Before House can put the syringe in the IV, Cuddy and her amazing psychic House-is-up-to- no-good sense walks in and orders him to put it down and stop experimenting on helpless patients. Even if House did accomplish the impossible, VSG would only be awake for a day at the most. That would be torture for both the patient and his family, Cuddy says. So I guess that's why they don't go around shooting people up with Levodopa. Still, if I was in a vegetative state, I'd rather have one day awake than none at all. House says that there's nothing to worry about: the only family VSG has who can sue PPTH is lying upstairs in his own coma. Cuddy runs over to take the syringe away from House, but it's too late: he injects it into the IV. And...nothing happens. Cuddy starts ordering a twenty-four hour watch on the patient and tells House she wants him in her office immediately. She's interrupted by VSG, who says he's starving. Eyes bug out all over the room. Even House looks a little surprised that this actually worked. VSG sits up and says he'd love a steak. So not only are we to believe that Levodopa can temporarily revive patients who have been in a vegetative state for ten years, but those patients are totally normal and appear to have simply slept for one night rather than thirty-six hundred of them. How is he able to talk so well and so soon? The fact is, we're going to have to suspend a lot of disbelief in this episode, but since it's a pretty good one, it's worth it.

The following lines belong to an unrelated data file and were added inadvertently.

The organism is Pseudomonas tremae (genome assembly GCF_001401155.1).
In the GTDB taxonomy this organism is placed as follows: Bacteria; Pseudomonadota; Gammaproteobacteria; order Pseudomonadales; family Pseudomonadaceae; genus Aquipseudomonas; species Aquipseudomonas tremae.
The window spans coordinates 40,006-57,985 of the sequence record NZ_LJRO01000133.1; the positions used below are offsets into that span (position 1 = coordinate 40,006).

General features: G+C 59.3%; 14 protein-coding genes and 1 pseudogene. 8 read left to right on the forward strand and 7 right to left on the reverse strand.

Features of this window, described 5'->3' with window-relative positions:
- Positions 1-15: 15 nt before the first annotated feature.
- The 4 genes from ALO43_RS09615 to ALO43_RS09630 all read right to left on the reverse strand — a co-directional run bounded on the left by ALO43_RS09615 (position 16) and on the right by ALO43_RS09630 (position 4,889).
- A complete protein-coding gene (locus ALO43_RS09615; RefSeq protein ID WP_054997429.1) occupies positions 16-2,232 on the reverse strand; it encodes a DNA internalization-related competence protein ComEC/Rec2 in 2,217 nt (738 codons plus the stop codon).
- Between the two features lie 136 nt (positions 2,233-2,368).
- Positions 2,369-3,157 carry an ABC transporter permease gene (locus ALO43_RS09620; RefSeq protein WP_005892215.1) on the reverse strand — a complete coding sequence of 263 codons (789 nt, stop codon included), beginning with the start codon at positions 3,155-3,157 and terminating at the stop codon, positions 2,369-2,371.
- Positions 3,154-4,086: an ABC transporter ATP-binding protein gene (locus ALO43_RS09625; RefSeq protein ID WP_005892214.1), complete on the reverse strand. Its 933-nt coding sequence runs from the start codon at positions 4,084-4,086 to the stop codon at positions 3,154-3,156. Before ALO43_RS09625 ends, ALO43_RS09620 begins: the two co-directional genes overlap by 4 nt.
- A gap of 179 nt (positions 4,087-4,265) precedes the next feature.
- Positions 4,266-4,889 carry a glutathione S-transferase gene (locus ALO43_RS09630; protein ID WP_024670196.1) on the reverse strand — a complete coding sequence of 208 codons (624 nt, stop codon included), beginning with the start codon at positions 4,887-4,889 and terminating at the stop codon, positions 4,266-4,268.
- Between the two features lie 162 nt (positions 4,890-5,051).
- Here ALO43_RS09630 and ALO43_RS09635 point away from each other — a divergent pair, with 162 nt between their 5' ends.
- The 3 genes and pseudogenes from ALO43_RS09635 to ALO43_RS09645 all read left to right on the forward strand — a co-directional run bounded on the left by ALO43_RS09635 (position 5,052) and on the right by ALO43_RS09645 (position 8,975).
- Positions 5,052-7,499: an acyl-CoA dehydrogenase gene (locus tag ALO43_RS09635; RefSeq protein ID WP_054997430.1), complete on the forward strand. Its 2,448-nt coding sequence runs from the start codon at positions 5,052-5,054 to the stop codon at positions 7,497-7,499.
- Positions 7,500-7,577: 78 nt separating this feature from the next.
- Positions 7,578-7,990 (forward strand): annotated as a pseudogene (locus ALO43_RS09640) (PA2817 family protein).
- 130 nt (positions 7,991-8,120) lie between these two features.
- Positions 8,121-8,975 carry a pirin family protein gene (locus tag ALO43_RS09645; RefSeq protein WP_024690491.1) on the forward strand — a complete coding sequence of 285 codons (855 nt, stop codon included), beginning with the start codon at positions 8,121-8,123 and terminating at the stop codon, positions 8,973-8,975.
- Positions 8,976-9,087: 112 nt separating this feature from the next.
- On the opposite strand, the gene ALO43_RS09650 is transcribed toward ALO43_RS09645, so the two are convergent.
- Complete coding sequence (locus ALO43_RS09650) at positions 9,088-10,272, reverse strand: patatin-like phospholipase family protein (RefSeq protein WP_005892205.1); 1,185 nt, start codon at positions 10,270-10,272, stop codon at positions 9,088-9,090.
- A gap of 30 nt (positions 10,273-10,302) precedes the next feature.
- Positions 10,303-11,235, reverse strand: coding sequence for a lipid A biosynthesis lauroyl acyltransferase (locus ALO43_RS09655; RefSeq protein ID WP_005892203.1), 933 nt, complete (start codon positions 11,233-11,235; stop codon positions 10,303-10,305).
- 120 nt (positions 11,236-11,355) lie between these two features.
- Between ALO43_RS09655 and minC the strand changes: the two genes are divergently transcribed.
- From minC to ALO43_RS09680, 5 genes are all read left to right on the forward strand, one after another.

Back from commercial, Cuddy is flashing a light in VSG's eyes. VSG, by the way, is played by John Larroquette, a.k.a. Dan Fielding from Night Court. This is the second Night Court cast member to appear on this show, which gives me great hope for a cameo from Marsha Warfield. At the very least, Harry Anderson could show up and get a differential diagnosis for that medically impossible head of hair he suddenly sprouted in the seventh season. Every time I think Hugh Laurie's hairpiece is silly, I think of Harry Anderson's hair. Not showing up is Selma Diamond, because she died during the show's second season. Cuddy asks Dan Fielding some questions to assess his brain functions, and he passes them with flying colors. House is thrilled with himself, pronouncing this "the coolest thing ever." Then he starts asking Dan for a family medical history. Dan would rather know what year it is; he has a feeling he hasn't been conscious in a long time. House is impressed with Dan's running internal clock during his vegetative state and asks if Dan picked up any conversations people around him have had, like about doctors stealing prescription pads and forging signatures or gossip about how Cuddy dresses "like a trollop." Cuddy just gives House a slightly amused expression, which, if it were me, would have been accompanied by a punch in the crotch. Dan says he picked up the fact that his wife is dead, which certainly brings the room down. He says the last thing he remembers is saving Kyle from the house fire and then going back in for his wife, who had taken a sleeping pill and was out cold. He didn't make it and now it's ten years later. "I'm sorry," Cuddy says, all sympathetic. House just wants to know about Dan's dead wife's medical history. Cuddy explains that Kyle is a patient at PPTH in very serious condition. Dan asks for a steak. I'm sure his stomach will have absolutely no problem digesting for the first time in ten years.